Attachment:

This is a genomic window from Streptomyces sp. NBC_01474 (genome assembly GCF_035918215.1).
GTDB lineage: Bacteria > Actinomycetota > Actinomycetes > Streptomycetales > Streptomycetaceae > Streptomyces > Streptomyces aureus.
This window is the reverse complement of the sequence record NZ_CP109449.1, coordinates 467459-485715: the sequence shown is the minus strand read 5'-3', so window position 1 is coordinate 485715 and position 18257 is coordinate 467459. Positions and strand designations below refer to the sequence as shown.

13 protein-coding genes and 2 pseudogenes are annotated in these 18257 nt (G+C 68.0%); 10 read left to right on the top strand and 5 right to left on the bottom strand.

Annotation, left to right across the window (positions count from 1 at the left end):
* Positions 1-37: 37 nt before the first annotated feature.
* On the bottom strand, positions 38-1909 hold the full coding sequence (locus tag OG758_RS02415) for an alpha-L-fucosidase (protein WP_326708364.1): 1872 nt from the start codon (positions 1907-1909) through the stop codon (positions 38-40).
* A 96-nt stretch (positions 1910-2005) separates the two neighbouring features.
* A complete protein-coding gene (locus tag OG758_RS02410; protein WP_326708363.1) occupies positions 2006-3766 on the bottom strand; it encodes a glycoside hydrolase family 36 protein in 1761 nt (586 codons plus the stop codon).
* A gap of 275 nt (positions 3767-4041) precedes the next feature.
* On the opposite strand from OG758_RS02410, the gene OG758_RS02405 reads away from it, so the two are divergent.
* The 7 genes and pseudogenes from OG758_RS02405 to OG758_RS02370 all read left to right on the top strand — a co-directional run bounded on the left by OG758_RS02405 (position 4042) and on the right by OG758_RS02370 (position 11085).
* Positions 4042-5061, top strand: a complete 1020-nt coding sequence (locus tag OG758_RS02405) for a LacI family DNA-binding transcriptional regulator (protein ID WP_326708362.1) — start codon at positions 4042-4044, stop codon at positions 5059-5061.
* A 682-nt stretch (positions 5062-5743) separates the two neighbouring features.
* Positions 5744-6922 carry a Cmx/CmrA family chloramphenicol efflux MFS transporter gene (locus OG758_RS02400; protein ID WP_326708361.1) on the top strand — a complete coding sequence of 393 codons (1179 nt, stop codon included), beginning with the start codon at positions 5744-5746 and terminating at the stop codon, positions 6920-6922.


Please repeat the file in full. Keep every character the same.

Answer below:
This is a genomic window from Streptomyces sp. NBC_01474 (genome assembly GCF_035918215.1).
GTDB lineage: Bacteria > Actinomycetota > Actinomycetes > Streptomycetales > Streptomycetaceae > Streptomyces > Streptomyces aureus.
This window is the reverse complement of the sequence record NZ_CP109449.1, coordinates 467459-485715: the sequence shown is the minus strand read 5'-3', so window position 1 is coordinate 485715 and position 18257 is coordinate 467459. Positions and strand designations below refer to the sequence as shown.

13 protein-coding genes and 2 pseudogenes are annotated in these 18257 nt (G+C 68.0%); 10 read left to right on the top strand and 5 right to left on the bottom strand.

Annotation, left to right across the window (positions count from 1 at the left end):
* Positions 1-37: 37 nt before the first annotated feature.
* On the bottom strand, positions 38-1909 hold the full coding sequence (locus tag OG758_RS02415) for an alpha-L-fucosidase (protein WP_326708364.1): 1872 nt from the start codon (positions 1907-1909) through the stop codon (positions 38-40).
* A 96-nt stretch (positions 1910-2005) separates the two neighbouring features.
* A complete protein-coding gene (locus tag OG758_RS02410; protein WP_326708363.1) occupies positions 2006-3766 on the bottom strand; it encodes a glycoside hydrolase family 36 protein in 1761 nt (586 codons plus the stop codon).
* A gap of 275 nt (positions 3767-4041) precedes the next feature.
* On the opposite strand from OG758_RS02410, the gene OG758_RS02405 reads away from it, so the two are divergent.
* The 7 genes and pseudogenes from OG758_RS02405 to OG758_RS02370 all read left to right on the top strand — a co-directional run bounded on the left by OG758_RS02405 (position 4042) and on the right by OG758_RS02370 (position 11085).
* Positions 4042-5061, top strand: a complete 1020-nt coding sequence (locus tag OG758_RS02405) for a LacI family DNA-binding transcriptional regulator (protein ID WP_326708362.1) — start codon at positions 4042-4044, stop codon at positions 5059-5061.
* A 682-nt stretch (positions 5062-5743) separates the two neighbouring features.
* Positions 5744-6922 carry a Cmx/CmrA family chloramphenicol efflux MFS transporter gene (locus OG758_RS02400; protein ID WP_326708361.1) on the top strand — a complete coding sequence of 393 codons (1179 nt, stop codon included), beginning with the start codon at positions 5744-5746 and terminating at the stop codon, positions 6920-6922.